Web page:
WASHINGTON — The United States announced Thursday that it will stop providing key information about its nuclear weapons to Russia, in retaliation for Moscow's decision to withdraw fromthe New START treaty.
The move could increase nuclear tensions, especially if Russia continues to launch nuclear threats against Ukraine or the West.
Then-Vice President Joe Biden, left, shakes hands with Russian Prime Minister Vladimir Putin in Moscow, Russia. January 26, 2021. (AP Photo/Alexander Zemlianichenko, File)
Biden administration officials said they do not believe suspending information sharing increases the risk of nuclear weapons being used in Ukraine, but said the treaty had in the past helped the United States and Russia better understand how each country operated.
In February, Russia announced that it would suspend its participation in New START.
For several months, the United States continued with the notifications required by the treaty.
But on Thursday, the United States said it would take the same steps as Russia.
The State Department said the United States would stop allowing nuclear site inspections required by the treaty, stop providing information on the movement of missiles or launchers and stop providing key telemetry data on its tests of intercontinental missiles and submarines.
The announcement comes ahead of remarks planned Friday by Jake Sullivan, national security adviser, at the annual meeting of the Arms Control Association, a nonpartisan group that promotes arms control policies, in Washington.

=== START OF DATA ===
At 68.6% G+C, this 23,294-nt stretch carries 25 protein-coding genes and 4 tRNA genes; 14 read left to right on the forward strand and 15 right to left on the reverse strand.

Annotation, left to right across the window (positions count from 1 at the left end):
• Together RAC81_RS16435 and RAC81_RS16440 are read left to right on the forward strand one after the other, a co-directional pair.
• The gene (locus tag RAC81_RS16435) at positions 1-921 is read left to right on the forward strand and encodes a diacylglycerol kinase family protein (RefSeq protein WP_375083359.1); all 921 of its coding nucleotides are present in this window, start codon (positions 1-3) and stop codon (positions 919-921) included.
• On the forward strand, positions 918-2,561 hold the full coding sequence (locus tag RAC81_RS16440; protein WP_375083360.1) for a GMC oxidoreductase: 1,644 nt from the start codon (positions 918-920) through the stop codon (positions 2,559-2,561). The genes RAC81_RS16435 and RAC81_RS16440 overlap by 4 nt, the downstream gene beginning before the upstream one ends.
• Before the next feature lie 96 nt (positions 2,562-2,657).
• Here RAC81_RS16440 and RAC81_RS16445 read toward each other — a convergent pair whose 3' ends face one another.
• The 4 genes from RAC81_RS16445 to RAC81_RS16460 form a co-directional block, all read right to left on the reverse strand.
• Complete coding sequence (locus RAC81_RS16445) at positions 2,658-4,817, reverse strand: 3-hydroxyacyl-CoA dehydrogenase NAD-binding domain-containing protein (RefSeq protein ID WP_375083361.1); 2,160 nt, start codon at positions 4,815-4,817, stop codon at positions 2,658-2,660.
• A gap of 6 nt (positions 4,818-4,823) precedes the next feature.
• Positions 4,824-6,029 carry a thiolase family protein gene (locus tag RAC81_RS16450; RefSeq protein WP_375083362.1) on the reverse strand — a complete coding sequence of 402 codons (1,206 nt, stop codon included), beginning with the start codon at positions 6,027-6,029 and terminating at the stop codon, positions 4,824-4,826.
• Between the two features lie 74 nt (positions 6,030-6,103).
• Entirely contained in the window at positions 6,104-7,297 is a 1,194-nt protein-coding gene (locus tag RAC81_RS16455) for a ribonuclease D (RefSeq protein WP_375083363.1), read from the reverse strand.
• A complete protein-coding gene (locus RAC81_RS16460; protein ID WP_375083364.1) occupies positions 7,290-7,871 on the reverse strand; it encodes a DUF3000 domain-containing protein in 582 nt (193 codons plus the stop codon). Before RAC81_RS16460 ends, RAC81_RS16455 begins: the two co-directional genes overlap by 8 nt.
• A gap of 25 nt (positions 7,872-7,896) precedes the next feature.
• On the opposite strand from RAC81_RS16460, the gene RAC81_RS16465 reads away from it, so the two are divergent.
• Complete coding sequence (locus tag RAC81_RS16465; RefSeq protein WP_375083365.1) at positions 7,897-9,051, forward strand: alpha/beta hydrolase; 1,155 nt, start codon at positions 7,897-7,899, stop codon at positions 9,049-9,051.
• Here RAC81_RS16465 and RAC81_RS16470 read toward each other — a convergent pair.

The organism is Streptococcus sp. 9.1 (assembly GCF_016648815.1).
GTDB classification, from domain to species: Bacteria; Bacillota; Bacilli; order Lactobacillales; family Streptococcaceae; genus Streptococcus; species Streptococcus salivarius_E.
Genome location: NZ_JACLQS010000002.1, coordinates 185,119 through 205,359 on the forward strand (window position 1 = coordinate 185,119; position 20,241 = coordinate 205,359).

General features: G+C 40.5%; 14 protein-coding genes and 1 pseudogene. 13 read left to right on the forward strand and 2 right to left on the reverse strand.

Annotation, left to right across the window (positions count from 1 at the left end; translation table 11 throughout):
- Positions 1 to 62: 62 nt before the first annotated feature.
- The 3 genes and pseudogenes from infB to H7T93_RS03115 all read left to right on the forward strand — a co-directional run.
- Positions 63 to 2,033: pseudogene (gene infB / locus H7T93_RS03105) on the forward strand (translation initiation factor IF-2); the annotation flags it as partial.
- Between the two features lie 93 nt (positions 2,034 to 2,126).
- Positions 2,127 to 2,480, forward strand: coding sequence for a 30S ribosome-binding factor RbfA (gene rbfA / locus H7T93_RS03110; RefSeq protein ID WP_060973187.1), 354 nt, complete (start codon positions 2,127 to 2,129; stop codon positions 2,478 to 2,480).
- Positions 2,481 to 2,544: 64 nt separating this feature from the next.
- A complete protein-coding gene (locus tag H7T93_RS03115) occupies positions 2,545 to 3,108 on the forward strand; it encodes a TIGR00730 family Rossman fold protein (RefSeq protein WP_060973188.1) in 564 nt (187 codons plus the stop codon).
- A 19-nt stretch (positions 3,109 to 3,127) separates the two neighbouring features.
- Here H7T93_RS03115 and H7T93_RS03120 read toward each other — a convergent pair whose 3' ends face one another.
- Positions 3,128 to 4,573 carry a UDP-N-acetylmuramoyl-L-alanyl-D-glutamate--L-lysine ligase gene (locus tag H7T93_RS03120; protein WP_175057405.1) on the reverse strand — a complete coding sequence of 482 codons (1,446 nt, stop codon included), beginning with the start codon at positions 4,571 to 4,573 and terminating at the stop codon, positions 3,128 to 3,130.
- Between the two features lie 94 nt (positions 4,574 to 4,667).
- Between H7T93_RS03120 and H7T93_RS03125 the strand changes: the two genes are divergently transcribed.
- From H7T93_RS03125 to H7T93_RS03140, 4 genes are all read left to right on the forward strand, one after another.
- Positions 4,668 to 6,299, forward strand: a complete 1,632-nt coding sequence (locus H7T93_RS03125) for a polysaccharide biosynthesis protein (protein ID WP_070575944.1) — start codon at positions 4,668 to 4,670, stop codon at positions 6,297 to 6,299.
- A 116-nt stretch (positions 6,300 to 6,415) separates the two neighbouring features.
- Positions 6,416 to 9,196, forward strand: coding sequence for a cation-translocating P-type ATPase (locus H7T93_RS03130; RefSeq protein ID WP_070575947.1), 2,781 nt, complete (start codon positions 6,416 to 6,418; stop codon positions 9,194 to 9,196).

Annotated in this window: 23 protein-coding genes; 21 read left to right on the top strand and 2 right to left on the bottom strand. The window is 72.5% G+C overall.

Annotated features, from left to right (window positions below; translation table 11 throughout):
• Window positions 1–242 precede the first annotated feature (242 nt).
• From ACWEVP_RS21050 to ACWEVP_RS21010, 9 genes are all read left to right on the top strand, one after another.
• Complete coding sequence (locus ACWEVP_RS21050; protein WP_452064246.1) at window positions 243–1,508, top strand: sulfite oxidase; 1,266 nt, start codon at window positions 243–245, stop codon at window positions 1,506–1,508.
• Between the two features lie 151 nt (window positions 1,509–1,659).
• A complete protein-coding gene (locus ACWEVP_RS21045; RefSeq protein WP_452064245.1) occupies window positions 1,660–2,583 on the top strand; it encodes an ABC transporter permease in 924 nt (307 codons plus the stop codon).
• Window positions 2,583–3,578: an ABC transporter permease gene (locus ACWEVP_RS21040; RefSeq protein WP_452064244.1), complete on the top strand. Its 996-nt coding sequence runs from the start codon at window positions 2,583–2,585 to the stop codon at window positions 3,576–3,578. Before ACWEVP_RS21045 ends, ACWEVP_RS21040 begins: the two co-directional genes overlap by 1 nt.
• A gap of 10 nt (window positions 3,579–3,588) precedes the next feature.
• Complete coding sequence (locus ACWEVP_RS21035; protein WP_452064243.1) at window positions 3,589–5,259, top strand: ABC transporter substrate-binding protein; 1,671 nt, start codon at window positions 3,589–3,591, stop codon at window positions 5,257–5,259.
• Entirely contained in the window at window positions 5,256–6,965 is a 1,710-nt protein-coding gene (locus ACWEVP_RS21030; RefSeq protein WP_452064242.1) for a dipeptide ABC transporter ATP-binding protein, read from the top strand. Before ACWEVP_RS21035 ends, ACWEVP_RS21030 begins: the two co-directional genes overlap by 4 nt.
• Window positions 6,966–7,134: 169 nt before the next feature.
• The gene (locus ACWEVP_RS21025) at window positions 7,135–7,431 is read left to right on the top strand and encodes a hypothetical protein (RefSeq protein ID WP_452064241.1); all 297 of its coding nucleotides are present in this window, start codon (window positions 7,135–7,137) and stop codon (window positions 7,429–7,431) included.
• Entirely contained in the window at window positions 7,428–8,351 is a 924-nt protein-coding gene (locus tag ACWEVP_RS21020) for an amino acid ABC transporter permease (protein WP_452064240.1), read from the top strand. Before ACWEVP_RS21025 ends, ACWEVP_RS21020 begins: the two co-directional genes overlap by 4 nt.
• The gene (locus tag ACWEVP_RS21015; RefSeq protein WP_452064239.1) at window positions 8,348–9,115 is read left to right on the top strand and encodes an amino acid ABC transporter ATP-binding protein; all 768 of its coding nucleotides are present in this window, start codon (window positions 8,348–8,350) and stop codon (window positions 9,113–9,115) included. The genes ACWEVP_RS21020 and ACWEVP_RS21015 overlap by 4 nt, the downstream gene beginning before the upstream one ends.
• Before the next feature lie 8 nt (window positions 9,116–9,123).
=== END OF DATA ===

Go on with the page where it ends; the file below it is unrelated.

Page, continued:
The United States said it would continue to notify Russia when it intends to conduct a missile test launch.
Russia has also agreed to notify when it moves strategic bombers, and the United States said it would do the same.
Problems with New START provisions began long before Russia's invasion of Ukraine in February last year.
New START inspections were interrupted during the COVID-19 pandemic when travel restrictions prevented inspectors from entering either country.
But when those restrictions were lifted, Russia continued to deny access to U.S. inspectors.
(Russia accused the U.S. of not allowing inspections either, but U.S. officials have insisted they were willing to allow them as long as Russia did.)
c.2023 The New York Times Company